If you want to use a different name, or case-sensitive names, use the @Column annotation.

To specify a different column name, use the name attribute:

CREATE TABLE users(id uuid PRIMARY KEY, user_name text);
// column name does not match field name
@Column(name = "user_name")
private String userName;

When case-sensitive identifiers are required, use the caseSensitive attribute:

CREATE TABLE users(id uuid PRIMARY KEY, "userName" text);
// column name is case-sensitive
@Column(caseSensitive = true)
private String userName;

Primary key fields

@PartitionKey and @ClusteringColumn are used to indicate the partition key and clustering columns. In the case of a composite partition key or multiple clustering columns, the integer value indicates the position of the column in the key:

CREATE TABLE sales(countryCode text, areaCode text, sales int,
                   PRIMARY KEY((countryCode, areaCode)));
@PartitionKey(0)
private String countryCode;
@PartitionKey(1)
private String areaCode;

The order of the indices must match that of the columns in the table declaration.

Computed fields

@Computed can be used on properties that are the result of a computation on the Cassandra side, typically a function call. Native functions in Cassandra like writetime() or [User-Defined Functions] are supported.

@Computed("ttl(name)")
Integer ttl;

The CQL return type of function must match the type of the property, otherwise an exception will be thrown.

Computed fields are ignored when saving an entity.

@Computed does not support case-sensitivity. If the expression contains case-sensitive column or function names, you’ll have to escape them:

@Computed("\"myFunction\"(\"myColumn\")")
int f;

Finally, computed properties are only supported with basic read operations at this time. Support in accessors is planned for a future version (see JAVA-832).

Transient properties

By default, the mapper will try to map all fields and Java bean properties to table columns. @Transient can be used to prevent a field or a Java bean property from being mapped. Like other column-level annotations, it should be placed on either the field declaration or the property getter method.

Mapping User Types

[User-Defined Types] can also be mapped by using @UDT:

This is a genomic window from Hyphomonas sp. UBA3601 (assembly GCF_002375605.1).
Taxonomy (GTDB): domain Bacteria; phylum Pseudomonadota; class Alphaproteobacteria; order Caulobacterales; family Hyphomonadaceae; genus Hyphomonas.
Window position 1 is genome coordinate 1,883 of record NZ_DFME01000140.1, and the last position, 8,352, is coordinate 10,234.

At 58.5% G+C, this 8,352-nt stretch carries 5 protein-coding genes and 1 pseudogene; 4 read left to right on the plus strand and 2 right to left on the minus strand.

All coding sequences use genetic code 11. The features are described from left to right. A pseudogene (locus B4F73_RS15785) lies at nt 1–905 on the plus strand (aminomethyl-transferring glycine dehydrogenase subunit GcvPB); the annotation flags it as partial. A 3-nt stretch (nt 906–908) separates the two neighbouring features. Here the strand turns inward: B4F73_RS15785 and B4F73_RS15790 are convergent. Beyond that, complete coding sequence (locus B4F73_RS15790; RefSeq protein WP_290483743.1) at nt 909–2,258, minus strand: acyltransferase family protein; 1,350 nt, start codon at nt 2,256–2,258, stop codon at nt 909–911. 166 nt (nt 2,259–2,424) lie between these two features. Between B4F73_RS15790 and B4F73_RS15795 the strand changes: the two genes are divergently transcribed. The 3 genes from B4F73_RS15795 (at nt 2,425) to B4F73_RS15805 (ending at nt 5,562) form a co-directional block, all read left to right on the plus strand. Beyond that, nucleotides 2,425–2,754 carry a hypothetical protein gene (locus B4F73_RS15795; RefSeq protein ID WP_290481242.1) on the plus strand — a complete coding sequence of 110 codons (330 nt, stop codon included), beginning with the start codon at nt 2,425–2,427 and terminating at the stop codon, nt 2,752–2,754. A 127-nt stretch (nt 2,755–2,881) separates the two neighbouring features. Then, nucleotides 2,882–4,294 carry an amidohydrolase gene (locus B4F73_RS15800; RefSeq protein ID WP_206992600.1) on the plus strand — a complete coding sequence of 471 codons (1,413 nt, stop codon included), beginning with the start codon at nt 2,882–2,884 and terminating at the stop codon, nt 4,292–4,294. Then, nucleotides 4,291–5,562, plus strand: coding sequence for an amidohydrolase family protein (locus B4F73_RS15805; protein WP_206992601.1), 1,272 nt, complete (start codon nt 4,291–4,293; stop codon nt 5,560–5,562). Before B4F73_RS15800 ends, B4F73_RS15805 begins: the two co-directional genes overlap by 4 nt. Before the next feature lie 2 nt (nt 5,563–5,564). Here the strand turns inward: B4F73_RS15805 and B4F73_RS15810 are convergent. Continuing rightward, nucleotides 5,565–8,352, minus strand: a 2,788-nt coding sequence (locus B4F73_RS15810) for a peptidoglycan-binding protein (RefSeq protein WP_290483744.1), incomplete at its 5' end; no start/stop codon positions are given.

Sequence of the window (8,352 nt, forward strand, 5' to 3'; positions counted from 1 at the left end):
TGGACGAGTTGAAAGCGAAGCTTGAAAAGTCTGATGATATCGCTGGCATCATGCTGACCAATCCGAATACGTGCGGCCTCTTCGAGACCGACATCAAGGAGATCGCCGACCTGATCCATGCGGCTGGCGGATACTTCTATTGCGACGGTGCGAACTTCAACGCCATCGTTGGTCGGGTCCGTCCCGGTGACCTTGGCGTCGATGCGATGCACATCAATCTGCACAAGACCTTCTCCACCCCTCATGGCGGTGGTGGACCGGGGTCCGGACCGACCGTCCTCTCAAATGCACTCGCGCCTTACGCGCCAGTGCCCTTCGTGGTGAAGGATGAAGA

CREATE TYPE address (street text, zip_code int);
@UDT(keyspace = "ks", name = "address")
class Address {
    private String street;
    @Field(name = "zip_code")
    private int zipCode;
    // ... constructors / getters / setters
}

@UDT takes the following options:

  • keyspace: the keyspace for the UDT.

  • name: the name of the UDT in the database.

  • caseSensitiveKeyspace: whether the keyspace name is case-sensitive.

  • caseSensitiveType: whether the UDT name is case-sensitive.

The class must provide a default constructor. The default constructor is allowed to be non-public, provided that the security manager, if any, grants the mapper access to it via reflection.

As for table entities, properties in UDT classes are mapped to an UDT field of the same name by default.

To declare a different name or use case-sensitivity, use the @Field annotation:

@Field(name = "zip_code")
private int zipCode;

When a table has a UDT column, the mapper will automatically map it to the corresponding class:

CREATE TABLE company (company_id uuid PRIMARY KEY, name text, address address);
public class Company {
    @PartitionKey
    @Column(name = "company_id")
    private UUID companyId;
    private String name;
    private Address address;
}

This also works with UDTs inside collections or other UDTs, with any arbitrary nesting level.

Mapping collections

Java collections will be automatically mapped into corresponding Cassandra types. As in Cassandra, collections can contain all native types and all user types previously defined is the database.

Collection and UDT fields should be annotated to indicate whether they are frozen. Currently this is only for informational purposes (the mapper won’t check that the declarations match the rules in Cassandra). However it is a good idea to keep using these annotations and make sure they match the schema, in anticipation for the schema generation features that will be added in a future version. The default annotation is @Frozen, @FrozenKey and @FrozenValue are also provided for convenience:

// Will be mapped as a 'list<text>'
private List<String> stringList;

// Will be mapped as a 'frozen<list<text>>'
@Frozen
private List<String> frozenStringList;

// Will be mapped as 'map<frozen<address>, frozen<list<text>>>'
@FrozenKey
@FrozenValue
private Map<Address, List<String>> frozenKeyValueMap;

// Will be mapped as 'map<text, frozen<list<address>>>'
@FrozenValue
private Map<String, List<Address>> frozenValueMap;